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J Card Fail. 1996 Dec;2(4 Suppl):S77-85.

SR Ca(2+)-ATPase/phospholamban in cardiomyocyte function.

Author information

1
Department of Medicine and Pathophysiology, Osaka University School of Medicine, Japan.

Abstract

Ca ATPase regulates intracellular Ca levels by pumping Ca into sarcoplasmic and endoplasmic reticulum (SER). Phospholamban was first identified as a phosphoprotein in cardiac myocytes. Functional properties of phospholamban by steady-state and presteady-state kinetic studies of Ca pump ATPase suggest that phospholamban functions as an inhibitory co-factor for cardiac Ca ATPase (SERCA 2). Protein kinase A-catalyzed phosphorylation of phospholamban results in the dissociation of phospholamban from the Ca ATPase, thus augmenting the ATPase activity. Phospholamban is found as a homo-pentamer, formed from subunits of 6080 Da in size. PKA-catalyzed and CAM kinase- catalyzed phosphorylation residues (Ser 16 and Thr 17) are located in the N-terminal cytoplasmic domain, whereas the C-terminal 22 residues are extremely hydrophobic and are considered to be embedded in the SR membrane. At least three kinds of Ca ATPase have been found. SERCA 1 is expressed in fast-twitch skeletal muscle, while the SERCA 2 gene encodes two alternatively spliced products, SERCA 2a and 2b. SERCA 2a is expressed in cardiac and slow-twitch skeletal muscles; SERCA 2b in smooth muscle and non-muscle tissues. SERCA 3 is expressed in a broad variety of muscle and non-muscle tissues. In vitro expression systems revealed that the functional properties of Ca transport of SERCA 2 are identical to SERCA 1, but not SERCA 3. In particular, the Ca affinity for Ca transport of SERCA 1 or 2 is lowered by co-expression with phospholamban, whereas that of SERCA 3 is not. Identification of the interaction sites of phospholamban and SERCA 2 helps defining the molecular mode of interaction between the two proteins. Photoactivated cross-linking studies indicated that potential binding residues are located just downstream of the active ATPase site (Asp 351) of SERCA 2, but SERCA 3 is devoid of this sequence. If a chimeric Ca ATPase (CH2) is made from SERCA 2 and 3, in which the SERCA 3 region corresponding to the phospholamban-binding sequence of SERCA 2 is introduced into the remainder of the SERCA 2 molecule, then the interaction with phospholamban is lost. These results suggest that this region of SERCA 2 contains amino acids which are involved in the interaction with phospholamban. By site-directed mutagenesis of amino acids of this region, we were able to show that 6 residues, Lys-Asp-Asp-Lys-Pro-Val402, of SERCA 2 are functionally important for the interaction. When the chimera CH2 was mutated back to SERCA 2 type, mutated CH2 containing these 6 residues of SERCA 2 restored the interaction with phospholamban. Altogether, these 6 residues of SERCA 2 represent the interaction sites for phospholamban. Mutagenesis studies of phospholamban also demonstrated that the hydrophilic, cytoplasmic region of phospholamban contains a potential binding site for SERCA 2. We therefore conclude that the functional interaction between the two proteins occurs in the cytoplasmic region.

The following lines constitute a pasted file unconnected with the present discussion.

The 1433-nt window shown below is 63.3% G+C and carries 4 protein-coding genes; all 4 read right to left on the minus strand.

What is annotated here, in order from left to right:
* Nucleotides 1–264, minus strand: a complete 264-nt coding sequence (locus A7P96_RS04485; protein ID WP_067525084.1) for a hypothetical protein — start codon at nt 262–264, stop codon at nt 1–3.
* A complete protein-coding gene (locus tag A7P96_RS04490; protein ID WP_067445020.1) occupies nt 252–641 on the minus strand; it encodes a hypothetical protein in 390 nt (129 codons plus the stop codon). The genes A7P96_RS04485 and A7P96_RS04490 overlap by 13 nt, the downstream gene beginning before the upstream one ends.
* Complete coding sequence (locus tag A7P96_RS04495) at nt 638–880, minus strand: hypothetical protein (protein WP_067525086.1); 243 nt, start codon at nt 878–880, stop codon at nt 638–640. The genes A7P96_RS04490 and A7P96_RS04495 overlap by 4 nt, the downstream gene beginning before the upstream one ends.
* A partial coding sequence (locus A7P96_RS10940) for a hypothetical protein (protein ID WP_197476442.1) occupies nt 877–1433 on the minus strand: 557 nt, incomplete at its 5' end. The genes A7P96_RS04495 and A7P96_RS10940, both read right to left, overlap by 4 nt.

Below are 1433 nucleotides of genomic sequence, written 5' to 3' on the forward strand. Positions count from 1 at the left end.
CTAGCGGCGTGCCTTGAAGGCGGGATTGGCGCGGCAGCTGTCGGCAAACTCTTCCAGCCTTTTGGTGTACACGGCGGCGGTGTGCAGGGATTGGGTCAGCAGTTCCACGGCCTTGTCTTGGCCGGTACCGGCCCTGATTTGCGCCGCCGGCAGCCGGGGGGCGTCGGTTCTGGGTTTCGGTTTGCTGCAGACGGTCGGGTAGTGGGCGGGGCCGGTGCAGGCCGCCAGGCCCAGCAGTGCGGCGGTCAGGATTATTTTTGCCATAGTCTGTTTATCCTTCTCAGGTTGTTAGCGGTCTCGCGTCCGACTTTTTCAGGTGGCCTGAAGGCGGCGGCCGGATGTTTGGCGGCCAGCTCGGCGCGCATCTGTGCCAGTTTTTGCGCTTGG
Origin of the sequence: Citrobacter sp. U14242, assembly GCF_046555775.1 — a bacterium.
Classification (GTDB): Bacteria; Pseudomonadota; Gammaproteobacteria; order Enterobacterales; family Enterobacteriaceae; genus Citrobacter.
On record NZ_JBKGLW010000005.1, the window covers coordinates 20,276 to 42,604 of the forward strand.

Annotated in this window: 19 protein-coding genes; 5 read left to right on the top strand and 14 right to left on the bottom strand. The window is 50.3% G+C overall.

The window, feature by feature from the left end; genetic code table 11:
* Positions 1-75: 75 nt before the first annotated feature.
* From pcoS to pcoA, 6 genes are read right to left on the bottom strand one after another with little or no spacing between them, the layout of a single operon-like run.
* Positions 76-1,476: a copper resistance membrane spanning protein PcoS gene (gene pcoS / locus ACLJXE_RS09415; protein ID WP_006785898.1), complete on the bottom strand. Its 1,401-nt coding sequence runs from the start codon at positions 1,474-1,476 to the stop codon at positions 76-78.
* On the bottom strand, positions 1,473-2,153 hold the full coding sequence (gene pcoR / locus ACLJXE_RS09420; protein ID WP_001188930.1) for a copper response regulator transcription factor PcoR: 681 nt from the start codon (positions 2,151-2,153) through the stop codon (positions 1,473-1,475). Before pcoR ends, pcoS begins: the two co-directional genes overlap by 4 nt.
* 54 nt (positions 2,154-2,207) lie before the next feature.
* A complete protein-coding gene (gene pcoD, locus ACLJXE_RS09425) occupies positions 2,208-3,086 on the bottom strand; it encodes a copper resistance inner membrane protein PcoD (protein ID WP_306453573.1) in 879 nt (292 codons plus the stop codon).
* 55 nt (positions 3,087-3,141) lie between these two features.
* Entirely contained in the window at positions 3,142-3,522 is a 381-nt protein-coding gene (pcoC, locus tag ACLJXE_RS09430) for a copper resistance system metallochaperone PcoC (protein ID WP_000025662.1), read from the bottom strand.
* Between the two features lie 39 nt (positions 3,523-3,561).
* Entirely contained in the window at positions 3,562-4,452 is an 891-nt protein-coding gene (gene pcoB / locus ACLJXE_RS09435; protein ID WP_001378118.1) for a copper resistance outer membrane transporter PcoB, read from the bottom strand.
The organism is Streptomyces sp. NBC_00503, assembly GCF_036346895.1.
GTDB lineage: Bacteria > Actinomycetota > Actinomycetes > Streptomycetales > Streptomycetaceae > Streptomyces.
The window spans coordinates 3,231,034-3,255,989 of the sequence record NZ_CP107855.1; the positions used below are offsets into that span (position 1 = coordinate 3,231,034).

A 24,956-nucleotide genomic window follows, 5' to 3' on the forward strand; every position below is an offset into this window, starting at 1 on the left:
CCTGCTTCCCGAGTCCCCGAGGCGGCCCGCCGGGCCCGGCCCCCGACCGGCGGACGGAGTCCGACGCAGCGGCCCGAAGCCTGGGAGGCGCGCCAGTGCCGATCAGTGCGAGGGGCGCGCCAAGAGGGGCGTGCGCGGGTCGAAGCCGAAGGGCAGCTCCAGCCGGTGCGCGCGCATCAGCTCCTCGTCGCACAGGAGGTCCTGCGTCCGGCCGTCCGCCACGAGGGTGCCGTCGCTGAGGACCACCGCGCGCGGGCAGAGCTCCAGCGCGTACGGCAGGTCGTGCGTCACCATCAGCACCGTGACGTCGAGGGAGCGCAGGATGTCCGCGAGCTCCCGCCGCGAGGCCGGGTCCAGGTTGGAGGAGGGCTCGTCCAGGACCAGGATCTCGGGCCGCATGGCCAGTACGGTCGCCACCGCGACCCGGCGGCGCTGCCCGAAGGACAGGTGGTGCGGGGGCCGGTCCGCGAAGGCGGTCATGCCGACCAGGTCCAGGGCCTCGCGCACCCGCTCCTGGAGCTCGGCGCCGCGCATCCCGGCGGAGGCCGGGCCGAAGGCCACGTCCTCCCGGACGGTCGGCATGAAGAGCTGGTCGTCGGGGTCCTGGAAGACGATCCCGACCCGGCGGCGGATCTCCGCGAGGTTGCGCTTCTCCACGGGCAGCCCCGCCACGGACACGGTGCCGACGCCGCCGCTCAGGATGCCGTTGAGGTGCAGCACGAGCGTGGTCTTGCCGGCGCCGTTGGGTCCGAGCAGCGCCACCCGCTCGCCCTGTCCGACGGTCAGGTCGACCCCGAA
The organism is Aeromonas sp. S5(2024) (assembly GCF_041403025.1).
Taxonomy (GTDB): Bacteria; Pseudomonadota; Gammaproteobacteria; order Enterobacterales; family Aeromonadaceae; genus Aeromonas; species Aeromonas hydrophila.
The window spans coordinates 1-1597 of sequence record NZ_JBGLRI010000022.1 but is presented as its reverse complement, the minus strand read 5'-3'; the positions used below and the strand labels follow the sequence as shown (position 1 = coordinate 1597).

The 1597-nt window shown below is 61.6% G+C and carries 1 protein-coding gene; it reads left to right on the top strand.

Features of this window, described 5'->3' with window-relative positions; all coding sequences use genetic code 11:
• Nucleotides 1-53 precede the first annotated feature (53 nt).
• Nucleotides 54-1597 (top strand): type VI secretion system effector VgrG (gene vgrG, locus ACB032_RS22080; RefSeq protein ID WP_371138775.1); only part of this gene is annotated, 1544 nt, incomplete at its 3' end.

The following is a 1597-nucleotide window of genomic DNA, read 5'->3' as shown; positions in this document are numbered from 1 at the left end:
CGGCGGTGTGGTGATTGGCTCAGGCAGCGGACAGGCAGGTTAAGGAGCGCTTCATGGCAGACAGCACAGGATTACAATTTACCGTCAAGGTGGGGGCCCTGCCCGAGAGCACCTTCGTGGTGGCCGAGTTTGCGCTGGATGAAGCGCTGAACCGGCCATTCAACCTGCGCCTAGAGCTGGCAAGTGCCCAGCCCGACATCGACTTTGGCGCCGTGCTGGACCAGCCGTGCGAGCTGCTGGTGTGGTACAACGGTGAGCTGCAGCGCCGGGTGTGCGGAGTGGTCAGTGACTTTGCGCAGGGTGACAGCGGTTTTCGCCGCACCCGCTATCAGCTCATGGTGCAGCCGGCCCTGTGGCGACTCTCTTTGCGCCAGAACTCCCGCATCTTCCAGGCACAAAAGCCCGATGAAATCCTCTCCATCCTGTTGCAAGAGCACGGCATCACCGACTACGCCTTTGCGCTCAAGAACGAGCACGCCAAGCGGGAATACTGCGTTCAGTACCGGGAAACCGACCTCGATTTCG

PMID:
8951564
[Indexed for MEDLINE]

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